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Introduction to Kalophony, the Byzantine «Ars Nova»

The «Anagrammatismoi» and «Mathēmata» of Byzantine Chant


Gregorios Th. Stathis and Konstantinos Terzopoulos

The anagrams, or more generally, the mathēmata and morphologically related kalophonic forms of Byzantine melopoeïa, constitute the artistic creations by which Psaltic Art is known in all its splendour and becomes an object of admiration. Kalophony as ars nova was born following the recovery of the city of Constantinople after the Latin occupation of Byzantium (AD 1204–1261) during the long reign of Andronicus II (1282–1328) and reached its final form in the first half of the fourteenth century. During the years 1300–1350, four key composers and teachers of the Psaltic Art imposed a new attitude of melic composition on the preexisting forms and designated new compositional techniques dominated by the beautifying kallopistic element. They created new compositions in the new spirit of kallōpismos and musical verbosity. This new musical creation was christened with the term kalophony and this period is the golden age of Byzantine Chant.
Originally published under the title Hoi anagrammatismoi kai ta mathemata tes byzantines melopoiïas (1979 plus seven reprints), this publication thoroughly investigates and reveals for the first time the entire magnitude of Byzantine kalophony with its individual forms, serving as a systematic introduction to the Greek Byzantine music culture and that of the Byzantine Psaltic Art at the height of its expression.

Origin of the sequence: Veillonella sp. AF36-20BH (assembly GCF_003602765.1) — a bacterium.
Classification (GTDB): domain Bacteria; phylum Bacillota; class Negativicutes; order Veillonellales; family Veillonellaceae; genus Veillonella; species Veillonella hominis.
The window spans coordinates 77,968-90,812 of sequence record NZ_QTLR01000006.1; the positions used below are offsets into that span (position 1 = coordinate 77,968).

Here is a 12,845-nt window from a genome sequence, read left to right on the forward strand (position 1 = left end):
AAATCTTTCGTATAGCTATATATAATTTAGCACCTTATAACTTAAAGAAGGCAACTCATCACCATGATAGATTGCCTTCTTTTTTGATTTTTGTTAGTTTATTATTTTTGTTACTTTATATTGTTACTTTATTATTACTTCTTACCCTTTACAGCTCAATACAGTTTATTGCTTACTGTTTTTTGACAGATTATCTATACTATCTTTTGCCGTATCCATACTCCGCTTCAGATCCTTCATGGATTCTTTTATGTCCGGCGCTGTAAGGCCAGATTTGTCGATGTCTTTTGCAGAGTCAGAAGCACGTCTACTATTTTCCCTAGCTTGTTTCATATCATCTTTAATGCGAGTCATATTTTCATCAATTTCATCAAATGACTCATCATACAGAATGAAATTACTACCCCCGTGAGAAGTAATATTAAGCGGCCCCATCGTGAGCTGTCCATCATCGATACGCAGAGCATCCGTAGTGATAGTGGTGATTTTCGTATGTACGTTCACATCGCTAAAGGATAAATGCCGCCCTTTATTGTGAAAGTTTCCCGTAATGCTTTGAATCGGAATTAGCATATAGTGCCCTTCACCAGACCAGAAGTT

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Chapter 6: Reproduction of the kalophonic stichēron Προτυπων την αναστασιν from the feast of the transfiguration



Reproduction of the kalophonic stichēron Προτυπων την αναστασιν from the feast of the transfiguration


Chosen from the kalophonic sea of the Byzantine Psaltic Art is the cluster of compositions — feet, anapodismoi, anagrams — for the kalophonic stichēron idiomelon for the Transfiguration Προτυπὼν τὴν ἀνάστασιν [Prefiguring the resurrection]. The reason for this choice came down to a combination of things, all having to do with the variety of morphological types of these compositions, and with the length of the chronological periods covered by them — (end of thirteenth and mid-fifteenth century). They also represent the technical and melourgic genius of the main composers of the Psaltic Art, from Theodoros Manougras to Manuel Chrysaphēs.

These mathēmata are published as reproductions lifted from Chourmouzios Chartophylax’s Athens, Nat. Libr. MΠT 732 (sixth tome of the Mathēmatarion), fols. 234r–251v, as he made the exēgēsis into the New Method of analytical notation. This was predetermined for purely aesthetic reasons, due to the beauty of its melos. All these compositions are also found in the synoptic notation, as written in the various Mathēmataria mentioned above. Anyone seeking a particular reference can refer to Athens, Nat. Libr. 886, fols. 379v–387r, or Xeropotamou 383, fols. 204v–209r. Clearly, those accustomed to analysing the compositions and gathering their conclusions using codices in the old notation are also capable of doing the same in the new analytical notation.

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